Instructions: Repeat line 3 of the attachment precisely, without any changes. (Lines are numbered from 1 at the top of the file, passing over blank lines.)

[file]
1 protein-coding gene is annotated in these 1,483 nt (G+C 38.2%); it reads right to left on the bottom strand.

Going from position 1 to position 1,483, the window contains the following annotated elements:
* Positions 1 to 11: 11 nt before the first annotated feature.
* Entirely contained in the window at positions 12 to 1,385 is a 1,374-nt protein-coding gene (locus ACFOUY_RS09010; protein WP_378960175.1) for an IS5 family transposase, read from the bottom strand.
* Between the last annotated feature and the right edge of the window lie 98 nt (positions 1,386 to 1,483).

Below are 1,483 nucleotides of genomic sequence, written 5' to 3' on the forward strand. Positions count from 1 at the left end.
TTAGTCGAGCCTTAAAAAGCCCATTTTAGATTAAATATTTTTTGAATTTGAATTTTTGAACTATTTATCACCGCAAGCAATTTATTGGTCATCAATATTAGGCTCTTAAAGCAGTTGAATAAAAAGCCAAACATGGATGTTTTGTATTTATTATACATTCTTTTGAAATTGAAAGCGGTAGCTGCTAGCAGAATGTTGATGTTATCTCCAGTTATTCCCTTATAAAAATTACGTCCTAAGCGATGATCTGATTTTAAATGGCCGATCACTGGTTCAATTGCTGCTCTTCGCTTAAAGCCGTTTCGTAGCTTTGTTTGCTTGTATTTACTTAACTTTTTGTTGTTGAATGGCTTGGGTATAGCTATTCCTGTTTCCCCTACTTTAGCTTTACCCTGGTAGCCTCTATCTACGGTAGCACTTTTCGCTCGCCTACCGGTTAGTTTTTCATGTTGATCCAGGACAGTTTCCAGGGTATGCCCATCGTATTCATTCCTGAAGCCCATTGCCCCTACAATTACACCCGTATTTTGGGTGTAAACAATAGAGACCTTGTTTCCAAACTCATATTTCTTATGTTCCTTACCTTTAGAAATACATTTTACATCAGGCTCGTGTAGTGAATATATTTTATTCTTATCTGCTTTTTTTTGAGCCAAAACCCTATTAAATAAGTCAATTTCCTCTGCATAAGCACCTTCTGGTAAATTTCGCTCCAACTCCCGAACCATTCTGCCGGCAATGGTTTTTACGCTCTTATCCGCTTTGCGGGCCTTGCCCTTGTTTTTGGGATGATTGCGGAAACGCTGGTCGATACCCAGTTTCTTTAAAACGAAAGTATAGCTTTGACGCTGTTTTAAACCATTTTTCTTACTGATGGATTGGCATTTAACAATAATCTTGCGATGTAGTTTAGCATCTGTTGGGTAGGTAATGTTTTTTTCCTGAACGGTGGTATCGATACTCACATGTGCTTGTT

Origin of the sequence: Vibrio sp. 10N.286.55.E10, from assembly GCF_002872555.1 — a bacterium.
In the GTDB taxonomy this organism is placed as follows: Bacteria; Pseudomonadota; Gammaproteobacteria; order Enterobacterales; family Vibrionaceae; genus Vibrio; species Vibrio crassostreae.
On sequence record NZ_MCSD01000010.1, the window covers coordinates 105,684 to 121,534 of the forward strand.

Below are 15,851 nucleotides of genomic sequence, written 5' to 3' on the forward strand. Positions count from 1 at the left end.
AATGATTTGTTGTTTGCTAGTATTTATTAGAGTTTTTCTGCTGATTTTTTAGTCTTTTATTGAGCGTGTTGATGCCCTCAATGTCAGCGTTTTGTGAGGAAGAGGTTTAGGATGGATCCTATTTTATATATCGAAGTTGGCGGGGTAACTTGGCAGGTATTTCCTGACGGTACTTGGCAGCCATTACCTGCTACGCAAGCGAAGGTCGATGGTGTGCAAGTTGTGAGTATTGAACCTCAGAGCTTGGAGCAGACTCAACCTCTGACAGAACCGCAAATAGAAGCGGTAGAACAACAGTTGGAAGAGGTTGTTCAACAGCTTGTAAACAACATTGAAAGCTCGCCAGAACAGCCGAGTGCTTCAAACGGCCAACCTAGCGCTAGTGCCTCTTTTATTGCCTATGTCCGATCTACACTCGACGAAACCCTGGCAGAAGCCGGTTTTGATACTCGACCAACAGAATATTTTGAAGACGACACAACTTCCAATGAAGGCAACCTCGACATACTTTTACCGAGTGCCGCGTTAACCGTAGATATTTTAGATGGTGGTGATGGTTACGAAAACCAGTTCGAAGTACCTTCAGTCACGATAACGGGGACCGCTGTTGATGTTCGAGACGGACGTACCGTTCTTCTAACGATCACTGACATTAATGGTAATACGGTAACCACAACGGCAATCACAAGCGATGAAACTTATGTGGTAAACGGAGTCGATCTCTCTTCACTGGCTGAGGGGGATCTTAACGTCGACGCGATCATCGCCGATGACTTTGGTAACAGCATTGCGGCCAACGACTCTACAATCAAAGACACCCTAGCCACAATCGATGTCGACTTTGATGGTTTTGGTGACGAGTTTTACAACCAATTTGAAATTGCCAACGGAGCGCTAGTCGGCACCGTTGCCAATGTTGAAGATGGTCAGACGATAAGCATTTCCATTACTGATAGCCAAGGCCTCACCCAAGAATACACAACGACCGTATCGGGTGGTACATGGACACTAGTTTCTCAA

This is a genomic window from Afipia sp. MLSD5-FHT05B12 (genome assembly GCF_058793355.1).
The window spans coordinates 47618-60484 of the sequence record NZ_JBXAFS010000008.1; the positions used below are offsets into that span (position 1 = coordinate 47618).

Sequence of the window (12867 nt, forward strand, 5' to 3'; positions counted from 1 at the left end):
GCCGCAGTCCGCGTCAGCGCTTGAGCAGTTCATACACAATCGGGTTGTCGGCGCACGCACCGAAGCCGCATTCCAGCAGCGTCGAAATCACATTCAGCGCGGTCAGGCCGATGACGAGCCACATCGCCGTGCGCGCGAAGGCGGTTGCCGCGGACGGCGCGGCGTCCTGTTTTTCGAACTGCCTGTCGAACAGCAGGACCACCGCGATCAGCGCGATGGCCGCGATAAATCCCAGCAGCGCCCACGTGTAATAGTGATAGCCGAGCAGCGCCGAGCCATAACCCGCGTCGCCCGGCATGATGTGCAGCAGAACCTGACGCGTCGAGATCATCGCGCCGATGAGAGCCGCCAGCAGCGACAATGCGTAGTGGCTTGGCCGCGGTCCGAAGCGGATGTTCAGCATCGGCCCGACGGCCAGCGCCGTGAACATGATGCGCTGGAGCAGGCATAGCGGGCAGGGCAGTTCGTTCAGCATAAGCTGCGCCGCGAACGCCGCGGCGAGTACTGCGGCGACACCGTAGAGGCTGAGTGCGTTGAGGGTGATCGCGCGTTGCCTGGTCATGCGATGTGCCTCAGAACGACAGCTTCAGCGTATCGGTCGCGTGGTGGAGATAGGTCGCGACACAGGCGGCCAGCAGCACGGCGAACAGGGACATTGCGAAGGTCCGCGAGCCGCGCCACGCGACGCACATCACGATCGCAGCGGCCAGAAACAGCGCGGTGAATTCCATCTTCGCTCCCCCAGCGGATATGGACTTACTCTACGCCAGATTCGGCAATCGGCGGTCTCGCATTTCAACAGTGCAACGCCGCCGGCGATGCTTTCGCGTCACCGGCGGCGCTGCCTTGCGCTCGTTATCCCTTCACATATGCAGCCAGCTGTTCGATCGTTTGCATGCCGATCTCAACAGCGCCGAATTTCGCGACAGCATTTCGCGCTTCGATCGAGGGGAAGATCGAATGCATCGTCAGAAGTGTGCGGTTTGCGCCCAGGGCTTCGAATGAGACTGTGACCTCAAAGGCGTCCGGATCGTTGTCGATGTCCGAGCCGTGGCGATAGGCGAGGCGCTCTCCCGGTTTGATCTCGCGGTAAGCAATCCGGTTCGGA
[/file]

* Positions 1 to 11: 11 nt before the first annotated feature.